How trust works online - verified digital signatures
Asymmetric cryptography for digital signing
The most important elements of trustworthy consent are representable proof of what was signed and who was behind the signature action. There are systems out there which are built to provide rock-solid information about just that. The intent there is that when a signature is challenged in court, then one party does not have to provide extra proof of consent anymore but the opposite side has to prove that he or she did not give consent to the challenged agreement.
This systems are enabled by some very clever mathematics. The field that harnesses this in cyber-trust and cyber-security is called cryptography. To create trust online, the most dominant cryptographic method is asymmetric cryptography or public-key cryptography. The implementations of this method can use very different mathematics (e.g RSA, ECDSA) but asymmetric cryptography has enabled digital signing and secure use of the internet.
What is asymmetric cryptography? While the details of this need further explaining than just a blog post, the idea is simple. I think it would be more fun explaining it out of ICT context.
Imagine that you have a treasure chest. You have two keys to the chest, but once you lock the chest with one of the keys, you would need the other one to unlock it. This situation opens up new possibilities. Here is an example:
You can put a message in the chest like “Hi, I am Hando” and then lock it with one of the keys. Then you can send the chest with the other key to your friend. Once your friend unlocks this chest and reads the message, then he can be sure that it was opened with your key, therefore the message came from you. It is similar in digital signing, whereby you share a locked message together with the key which can be used to unlock the message making sure it was you sending the message. In technological terms one key that is shared is called a public key and the other one that is not shared is a private key. This is a very general illustration of how public key infrastructure (PKI) works.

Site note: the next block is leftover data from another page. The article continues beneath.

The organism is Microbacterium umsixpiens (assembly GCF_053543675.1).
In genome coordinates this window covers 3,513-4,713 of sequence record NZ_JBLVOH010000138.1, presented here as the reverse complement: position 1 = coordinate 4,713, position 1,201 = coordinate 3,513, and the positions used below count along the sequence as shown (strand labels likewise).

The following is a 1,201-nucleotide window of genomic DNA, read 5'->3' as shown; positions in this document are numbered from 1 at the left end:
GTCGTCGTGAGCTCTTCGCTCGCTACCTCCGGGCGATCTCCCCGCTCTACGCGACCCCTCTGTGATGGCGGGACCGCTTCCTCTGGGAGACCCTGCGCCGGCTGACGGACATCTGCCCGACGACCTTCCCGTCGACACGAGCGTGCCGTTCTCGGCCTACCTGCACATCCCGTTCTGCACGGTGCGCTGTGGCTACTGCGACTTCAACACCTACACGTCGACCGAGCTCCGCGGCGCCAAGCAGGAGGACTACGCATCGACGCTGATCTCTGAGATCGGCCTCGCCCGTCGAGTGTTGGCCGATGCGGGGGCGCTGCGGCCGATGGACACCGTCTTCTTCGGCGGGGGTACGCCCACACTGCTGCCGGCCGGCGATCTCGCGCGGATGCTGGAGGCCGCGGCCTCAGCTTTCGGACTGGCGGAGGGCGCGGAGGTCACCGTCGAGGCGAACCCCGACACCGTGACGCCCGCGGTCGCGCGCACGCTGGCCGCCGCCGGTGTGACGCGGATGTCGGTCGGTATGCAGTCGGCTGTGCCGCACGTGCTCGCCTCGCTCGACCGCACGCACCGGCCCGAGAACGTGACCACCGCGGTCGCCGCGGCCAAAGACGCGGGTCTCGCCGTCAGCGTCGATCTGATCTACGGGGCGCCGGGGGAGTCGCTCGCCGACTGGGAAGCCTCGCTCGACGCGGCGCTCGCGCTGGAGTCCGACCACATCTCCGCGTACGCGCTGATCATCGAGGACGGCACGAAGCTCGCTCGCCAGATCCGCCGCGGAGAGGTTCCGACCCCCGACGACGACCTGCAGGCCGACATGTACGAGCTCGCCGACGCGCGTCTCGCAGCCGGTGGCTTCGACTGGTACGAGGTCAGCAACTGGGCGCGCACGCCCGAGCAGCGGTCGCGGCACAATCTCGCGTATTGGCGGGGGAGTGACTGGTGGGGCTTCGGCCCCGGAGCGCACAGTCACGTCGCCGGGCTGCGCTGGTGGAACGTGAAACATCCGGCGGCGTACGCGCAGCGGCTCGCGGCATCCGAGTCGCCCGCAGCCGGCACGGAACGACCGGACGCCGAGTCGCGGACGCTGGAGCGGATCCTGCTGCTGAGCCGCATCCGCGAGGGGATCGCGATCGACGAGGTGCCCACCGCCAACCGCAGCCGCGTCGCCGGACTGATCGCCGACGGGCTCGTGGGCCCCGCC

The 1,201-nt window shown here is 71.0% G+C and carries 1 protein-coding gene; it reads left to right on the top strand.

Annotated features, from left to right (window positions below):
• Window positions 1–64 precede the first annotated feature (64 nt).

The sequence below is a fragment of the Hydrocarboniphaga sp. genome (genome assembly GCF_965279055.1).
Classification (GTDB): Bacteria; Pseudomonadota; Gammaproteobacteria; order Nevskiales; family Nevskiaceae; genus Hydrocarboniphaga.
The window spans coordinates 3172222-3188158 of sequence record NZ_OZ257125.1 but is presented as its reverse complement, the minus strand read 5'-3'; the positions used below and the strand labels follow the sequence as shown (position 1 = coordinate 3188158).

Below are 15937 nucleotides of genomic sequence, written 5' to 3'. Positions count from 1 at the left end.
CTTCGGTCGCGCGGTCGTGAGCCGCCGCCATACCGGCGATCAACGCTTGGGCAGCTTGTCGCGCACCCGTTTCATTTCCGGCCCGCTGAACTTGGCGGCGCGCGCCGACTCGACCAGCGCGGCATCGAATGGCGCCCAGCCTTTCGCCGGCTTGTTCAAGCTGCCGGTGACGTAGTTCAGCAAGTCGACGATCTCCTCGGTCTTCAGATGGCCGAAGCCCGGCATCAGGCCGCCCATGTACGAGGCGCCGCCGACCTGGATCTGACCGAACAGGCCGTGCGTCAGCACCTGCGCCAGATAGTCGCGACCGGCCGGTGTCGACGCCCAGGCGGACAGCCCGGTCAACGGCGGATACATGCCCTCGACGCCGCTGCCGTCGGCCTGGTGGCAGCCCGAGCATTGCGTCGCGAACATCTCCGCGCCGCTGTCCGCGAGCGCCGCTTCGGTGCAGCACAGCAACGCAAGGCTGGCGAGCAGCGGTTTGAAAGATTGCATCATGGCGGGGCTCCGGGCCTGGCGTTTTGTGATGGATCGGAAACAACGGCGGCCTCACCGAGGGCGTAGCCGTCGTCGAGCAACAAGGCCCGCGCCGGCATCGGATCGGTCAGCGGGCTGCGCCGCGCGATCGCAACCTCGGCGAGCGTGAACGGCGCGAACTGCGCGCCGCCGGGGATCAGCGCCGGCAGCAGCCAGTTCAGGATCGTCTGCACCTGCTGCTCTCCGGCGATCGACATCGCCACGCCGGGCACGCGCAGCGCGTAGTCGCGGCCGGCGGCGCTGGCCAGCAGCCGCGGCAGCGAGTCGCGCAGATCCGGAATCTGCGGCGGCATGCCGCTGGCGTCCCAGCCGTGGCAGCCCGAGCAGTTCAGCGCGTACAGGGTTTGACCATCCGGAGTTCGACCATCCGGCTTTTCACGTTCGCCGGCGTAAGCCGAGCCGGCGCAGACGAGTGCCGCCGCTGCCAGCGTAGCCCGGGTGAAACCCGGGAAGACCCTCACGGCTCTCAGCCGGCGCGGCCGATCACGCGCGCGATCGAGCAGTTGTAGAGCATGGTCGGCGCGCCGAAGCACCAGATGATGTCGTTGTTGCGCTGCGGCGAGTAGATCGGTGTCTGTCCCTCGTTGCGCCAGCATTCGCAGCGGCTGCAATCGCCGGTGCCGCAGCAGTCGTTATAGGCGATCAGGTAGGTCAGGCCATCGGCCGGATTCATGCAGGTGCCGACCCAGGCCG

This is also how creating a secure digital signature with Agrello works. However, there is more to that because your friend should somehow also be sure that the public key that is shared is actually your public key.
How to link a public key to your real self? That link is created by also using similar digital signing technologies. Once the public key is generated (happens simultaneously with private key generation), then an organization that verifies your real personal identity (physically in an office or by online tools), creates something called a public certificate. Certificate is a package of information that includes the public key and personal details like name, birth date and usually an ID document number or personal identity number. To trust that the certificate is valid, the organization that has done the identity verification signs it with the organization’s signature private key that matches with a publicly available public key of the organization (the latter is called a root certificate). The organization that signs the certificate is called a certificate authority (CA), which usually also acts as a trust service provider (TSP), who is behind actual person verification process. TSP can also be a separate entity that collaborates with the CA.